The antibiotic resistance crisis continues with no end in sight. Even as public health authorities across the globe call for action, we have yet to slow the arrival of the post-antibiotic era. Should this unfortunate milestone be reached, even the most common bacterial infections could be life threatening. In laboratories around the world, researchers are trying to find alternative ways to treat bacterial infections.
Fermented foods have become quite popular over the last few years. The addition of microbe-rich products such as yogurt, sauerkraut, kefir, kimchee, kombucha, miso and probiotic supplements into people's diets has been shown both in research and in the mainstream world as a means to improve one's health. However, this increase in attention at the public level has yet to be embraced by those who create food policy, both in Canada and around the world.
There's little doubt Earth's climate is changing. Based on the information available, these shifts do not bode well for humanity. While the majority of talk on this subject focuses on the causes and how to avoid future consequences, several problems are occurring now and need to be addressed. The most covered effects of climate change happen to be weather related. This makes sense as fires, floods, and droughts have significant impacts on large populations.
Muck Rack makes it simple to find people, tweets, or articles that mention any name, keyword, company, hashtag etc. We've compiled this guide to help you make the most of your search.
Selecting a term
Start searching tweets, articles from media outlets, articles mentioned in tweets, journalists'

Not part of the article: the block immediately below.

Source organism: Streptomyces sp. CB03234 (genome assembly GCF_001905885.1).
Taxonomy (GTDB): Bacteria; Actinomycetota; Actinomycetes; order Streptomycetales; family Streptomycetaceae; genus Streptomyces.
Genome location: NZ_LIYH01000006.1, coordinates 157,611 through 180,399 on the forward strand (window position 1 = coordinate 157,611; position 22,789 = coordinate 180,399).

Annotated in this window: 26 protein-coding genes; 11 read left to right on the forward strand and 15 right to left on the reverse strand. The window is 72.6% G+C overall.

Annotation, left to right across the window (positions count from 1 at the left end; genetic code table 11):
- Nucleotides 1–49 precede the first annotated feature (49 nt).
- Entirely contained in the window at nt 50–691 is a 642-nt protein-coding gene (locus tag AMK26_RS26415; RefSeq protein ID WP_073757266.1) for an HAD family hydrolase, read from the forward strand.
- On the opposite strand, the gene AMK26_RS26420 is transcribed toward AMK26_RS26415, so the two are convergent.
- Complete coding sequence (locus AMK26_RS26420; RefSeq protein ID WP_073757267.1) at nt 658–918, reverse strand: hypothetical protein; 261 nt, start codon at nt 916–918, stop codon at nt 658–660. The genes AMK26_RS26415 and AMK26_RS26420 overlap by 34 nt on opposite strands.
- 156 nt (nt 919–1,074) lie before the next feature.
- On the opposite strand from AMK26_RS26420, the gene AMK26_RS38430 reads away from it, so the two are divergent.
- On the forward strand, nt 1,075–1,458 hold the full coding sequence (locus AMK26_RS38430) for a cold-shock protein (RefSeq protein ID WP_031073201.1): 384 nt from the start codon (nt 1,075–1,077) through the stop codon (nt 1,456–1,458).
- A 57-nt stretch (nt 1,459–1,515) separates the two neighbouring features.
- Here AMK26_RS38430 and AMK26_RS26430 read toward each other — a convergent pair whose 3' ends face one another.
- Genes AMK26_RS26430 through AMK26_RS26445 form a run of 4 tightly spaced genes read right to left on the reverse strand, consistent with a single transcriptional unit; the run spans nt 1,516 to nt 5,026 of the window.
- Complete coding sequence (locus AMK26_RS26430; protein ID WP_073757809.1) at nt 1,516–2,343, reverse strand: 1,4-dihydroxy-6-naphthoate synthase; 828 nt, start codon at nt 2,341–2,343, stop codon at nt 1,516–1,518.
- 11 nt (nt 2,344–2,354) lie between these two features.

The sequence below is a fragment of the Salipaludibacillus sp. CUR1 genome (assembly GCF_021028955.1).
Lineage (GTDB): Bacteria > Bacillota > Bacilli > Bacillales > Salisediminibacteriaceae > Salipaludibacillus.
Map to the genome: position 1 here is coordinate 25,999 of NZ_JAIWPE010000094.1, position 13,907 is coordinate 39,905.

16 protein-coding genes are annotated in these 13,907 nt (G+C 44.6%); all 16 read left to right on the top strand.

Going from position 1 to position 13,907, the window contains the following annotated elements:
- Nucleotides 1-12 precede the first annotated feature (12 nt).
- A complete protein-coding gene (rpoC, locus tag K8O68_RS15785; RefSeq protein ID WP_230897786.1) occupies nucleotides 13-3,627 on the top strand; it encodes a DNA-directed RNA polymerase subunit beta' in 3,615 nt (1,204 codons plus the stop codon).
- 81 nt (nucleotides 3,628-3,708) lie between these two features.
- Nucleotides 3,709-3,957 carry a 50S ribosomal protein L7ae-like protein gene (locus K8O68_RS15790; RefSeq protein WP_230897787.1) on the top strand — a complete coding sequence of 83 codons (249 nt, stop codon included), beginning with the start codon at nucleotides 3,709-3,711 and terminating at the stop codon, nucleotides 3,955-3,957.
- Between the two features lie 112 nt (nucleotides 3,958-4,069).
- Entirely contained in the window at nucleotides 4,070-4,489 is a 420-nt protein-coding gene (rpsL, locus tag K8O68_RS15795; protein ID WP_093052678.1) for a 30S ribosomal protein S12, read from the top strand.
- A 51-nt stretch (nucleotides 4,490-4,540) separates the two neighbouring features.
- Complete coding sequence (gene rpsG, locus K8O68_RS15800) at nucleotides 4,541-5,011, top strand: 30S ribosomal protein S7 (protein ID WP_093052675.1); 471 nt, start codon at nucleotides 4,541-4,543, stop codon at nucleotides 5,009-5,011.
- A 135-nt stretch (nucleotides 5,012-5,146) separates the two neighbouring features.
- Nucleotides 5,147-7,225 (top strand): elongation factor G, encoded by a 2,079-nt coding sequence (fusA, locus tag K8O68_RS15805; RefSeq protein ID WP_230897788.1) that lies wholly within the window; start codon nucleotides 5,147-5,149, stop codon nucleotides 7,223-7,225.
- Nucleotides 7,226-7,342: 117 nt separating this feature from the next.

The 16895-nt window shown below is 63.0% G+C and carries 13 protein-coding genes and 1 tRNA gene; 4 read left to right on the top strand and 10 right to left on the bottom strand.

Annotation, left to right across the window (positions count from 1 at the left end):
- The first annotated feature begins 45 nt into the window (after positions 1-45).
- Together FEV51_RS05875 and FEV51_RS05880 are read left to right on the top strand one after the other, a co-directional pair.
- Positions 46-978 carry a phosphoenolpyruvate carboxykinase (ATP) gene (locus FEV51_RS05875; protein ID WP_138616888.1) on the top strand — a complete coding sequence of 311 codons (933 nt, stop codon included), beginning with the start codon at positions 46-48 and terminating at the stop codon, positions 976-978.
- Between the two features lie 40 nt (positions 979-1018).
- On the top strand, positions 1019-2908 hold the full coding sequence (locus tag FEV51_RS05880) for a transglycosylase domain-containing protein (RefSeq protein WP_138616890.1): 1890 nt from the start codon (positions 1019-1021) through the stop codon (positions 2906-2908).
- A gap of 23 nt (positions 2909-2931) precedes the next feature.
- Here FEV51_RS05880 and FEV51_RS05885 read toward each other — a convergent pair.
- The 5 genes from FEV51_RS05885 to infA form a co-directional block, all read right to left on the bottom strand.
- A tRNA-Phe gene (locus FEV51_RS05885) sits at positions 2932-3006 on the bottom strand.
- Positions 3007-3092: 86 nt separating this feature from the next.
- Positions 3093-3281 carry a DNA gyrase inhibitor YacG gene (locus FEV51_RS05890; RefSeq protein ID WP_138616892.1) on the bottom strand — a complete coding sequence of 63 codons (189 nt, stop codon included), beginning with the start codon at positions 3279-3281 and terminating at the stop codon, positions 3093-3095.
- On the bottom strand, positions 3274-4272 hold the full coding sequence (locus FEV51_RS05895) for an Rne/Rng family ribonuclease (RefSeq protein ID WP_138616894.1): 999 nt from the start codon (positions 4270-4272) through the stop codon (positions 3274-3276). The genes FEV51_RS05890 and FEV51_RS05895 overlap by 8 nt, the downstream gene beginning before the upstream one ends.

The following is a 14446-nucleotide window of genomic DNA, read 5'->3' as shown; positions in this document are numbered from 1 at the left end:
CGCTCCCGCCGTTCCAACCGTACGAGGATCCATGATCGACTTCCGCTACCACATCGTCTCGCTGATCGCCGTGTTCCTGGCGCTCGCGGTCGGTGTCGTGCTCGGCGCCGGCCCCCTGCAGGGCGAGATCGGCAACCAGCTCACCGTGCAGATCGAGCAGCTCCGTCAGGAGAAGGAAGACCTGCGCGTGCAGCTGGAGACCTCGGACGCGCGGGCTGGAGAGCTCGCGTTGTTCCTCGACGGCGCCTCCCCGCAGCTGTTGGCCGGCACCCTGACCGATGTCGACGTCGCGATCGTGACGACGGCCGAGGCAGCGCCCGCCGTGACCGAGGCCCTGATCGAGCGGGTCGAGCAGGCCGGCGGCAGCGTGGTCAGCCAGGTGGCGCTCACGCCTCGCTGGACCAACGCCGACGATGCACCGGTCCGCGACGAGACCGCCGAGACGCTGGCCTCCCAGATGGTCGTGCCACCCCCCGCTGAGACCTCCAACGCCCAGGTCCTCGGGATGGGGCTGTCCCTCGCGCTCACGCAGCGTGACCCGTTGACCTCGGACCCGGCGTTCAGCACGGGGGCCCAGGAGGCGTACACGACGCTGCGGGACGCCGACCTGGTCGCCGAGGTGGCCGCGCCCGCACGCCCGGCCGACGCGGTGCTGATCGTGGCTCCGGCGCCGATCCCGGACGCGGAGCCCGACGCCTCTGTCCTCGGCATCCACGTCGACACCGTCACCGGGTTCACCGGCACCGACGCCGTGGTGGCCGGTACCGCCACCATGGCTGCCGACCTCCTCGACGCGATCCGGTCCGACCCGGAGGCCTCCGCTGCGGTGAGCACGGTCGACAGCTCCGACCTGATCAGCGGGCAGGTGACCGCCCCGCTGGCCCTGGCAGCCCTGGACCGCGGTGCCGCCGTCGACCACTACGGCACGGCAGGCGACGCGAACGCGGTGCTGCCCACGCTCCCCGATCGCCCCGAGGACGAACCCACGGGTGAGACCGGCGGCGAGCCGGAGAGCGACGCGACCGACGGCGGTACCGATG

names, titles and bios with some suggested searches:
Companies or Topics (e.g. iPhone, Microsoft)
Phrases (e.g. "cloud computing") — use quotes to keep the terms together
Twitter handles (e.g. @username) — returns those who have mentioned or replied to
Names (e.g. "David Pogue")
Hashtags (e.g. #sxsw, #london2012)
Bio details (e.g. vegan, Olympics, father)
Muck Rack's Advanced Search allows for many boolean operators.
Find results that mention multiple specified terms, use AND or
+. For example, ensure each result contains both Elon Musk and Mark Zuckerberg by
searching Obama AND Romney or Obama + Romney.
Use the operators OR or , to broaden your search when you'd like either of
multiple terms to appear in results. (This is the default behavior of our search when no operators
are used.) For example, search for democrat OR republican to find results that refer to
Democrats and/or Republicans.
Use NOT or - to subtract results from your search. For
example, searching Disney will yield results about the Walt Disney Company as well as Walt Disney
World Resort. To exclude mentions of Disney World, search for Disney -World or Disney
When using one of these operators with a phrase, enclose it in quotation marks. For example, you can
find results about smartphones excluding Apple's iPhone 4S by searching smartphone -"iPhone
Exact case matching or punctuation
If you're searching for a brand name or keyword that relies on specific punctuation marks or capitalization, you can
find results that match your exact query by adding matchcase: before the keyword you're searching for, like matchcase:E*TRADE .
Use parentheses to separate multiple
boolean phrases. For example, to find journalists talking about having fun in Disney World or
Disneyland, search for ("disney world" OR disneyland) AND fun.
An asterisk can be used to search for any variation of a root word truncated by the asterisk. For example, searching for admin* will return results for administrator, administration, administer, administered, etc.
A near operator is an AND operator where you can control the distance between the words. You can vary the distance the near operation uses by adding a forward slash and number (between 0-99) such as strawberries NEAR/10 "whipped cream", which means the strawberries must exist within 10 words of "whipped cream".